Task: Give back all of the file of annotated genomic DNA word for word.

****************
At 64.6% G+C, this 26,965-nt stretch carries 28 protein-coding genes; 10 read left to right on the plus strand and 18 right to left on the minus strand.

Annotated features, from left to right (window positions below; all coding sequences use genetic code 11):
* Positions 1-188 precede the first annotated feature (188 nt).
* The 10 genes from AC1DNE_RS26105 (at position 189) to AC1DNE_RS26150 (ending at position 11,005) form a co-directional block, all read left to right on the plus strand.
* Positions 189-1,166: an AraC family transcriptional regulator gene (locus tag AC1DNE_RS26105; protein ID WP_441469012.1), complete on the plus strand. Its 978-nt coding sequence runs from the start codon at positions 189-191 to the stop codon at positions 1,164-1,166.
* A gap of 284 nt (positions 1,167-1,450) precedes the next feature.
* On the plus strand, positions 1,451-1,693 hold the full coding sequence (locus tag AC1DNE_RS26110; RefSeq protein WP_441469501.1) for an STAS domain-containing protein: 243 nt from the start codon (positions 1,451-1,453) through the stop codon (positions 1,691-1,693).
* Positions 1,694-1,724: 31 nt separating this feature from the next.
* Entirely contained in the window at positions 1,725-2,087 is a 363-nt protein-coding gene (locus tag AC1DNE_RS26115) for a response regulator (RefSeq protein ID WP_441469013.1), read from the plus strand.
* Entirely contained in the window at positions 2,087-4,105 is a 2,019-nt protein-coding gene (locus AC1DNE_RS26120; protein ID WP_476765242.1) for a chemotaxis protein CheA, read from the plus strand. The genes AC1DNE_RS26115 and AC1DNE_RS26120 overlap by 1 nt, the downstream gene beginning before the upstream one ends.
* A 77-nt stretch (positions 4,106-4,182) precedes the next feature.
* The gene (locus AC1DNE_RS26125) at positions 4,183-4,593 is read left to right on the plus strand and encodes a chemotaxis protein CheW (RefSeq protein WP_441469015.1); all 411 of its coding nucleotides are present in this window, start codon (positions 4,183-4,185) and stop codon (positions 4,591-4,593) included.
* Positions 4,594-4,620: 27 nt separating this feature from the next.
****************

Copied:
At 64.6% G+C, this 26,965-nt stretch carries 28 protein-coding genes; 10 read left to right on the plus strand and 18 right to left on the minus strand.

Annotated features, from left to right (window positions below; all coding sequences use genetic code 11):
* Positions 1-188 precede the first annotated feature (188 nt).
* The 10 genes from AC1DNE_RS26105 (at position 189) to AC1DNE_RS26150 (ending at position 11,005) form a co-directional block, all read left to right on the plus strand.
* Positions 189-1,166: an AraC family transcriptional regulator gene (locus tag AC1DNE_RS26105; protein ID WP_441469012.1), complete on the plus strand. Its 978-nt coding sequence runs from the start codon at positions 189-191 to the stop codon at positions 1,164-1,166.
* A gap of 284 nt (positions 1,167-1,450) precedes the next feature.
* On the plus strand, positions 1,451-1,693 hold the full coding sequence (locus tag AC1DNE_RS26110; RefSeq protein WP_441469501.1) for an STAS domain-containing protein: 243 nt from the start codon (positions 1,451-1,453) through the stop codon (positions 1,691-1,693).
* Positions 1,694-1,724: 31 nt separating this feature from the next.
* Entirely contained in the window at positions 1,725-2,087 is a 363-nt protein-coding gene (locus tag AC1DNE_RS26115) for a response regulator (RefSeq protein ID WP_441469013.1), read from the plus strand.
* Entirely contained in the window at positions 2,087-4,105 is a 2,019-nt protein-coding gene (locus AC1DNE_RS26120; protein ID WP_476765242.1) for a chemotaxis protein CheA, read from the plus strand. The genes AC1DNE_RS26115 and AC1DNE_RS26120 overlap by 1 nt, the downstream gene beginning before the upstream one ends.
* A 77-nt stretch (positions 4,106-4,182) precedes the next feature.
* The gene (locus AC1DNE_RS26125) at positions 4,183-4,593 is read left to right on the plus strand and encodes a chemotaxis protein CheW (RefSeq protein WP_441469015.1); all 411 of its coding nucleotides are present in this window, start codon (positions 4,183-4,185) and stop codon (positions 4,591-4,593) included.
* Positions 4,594-4,620: 27 nt separating this feature from the next.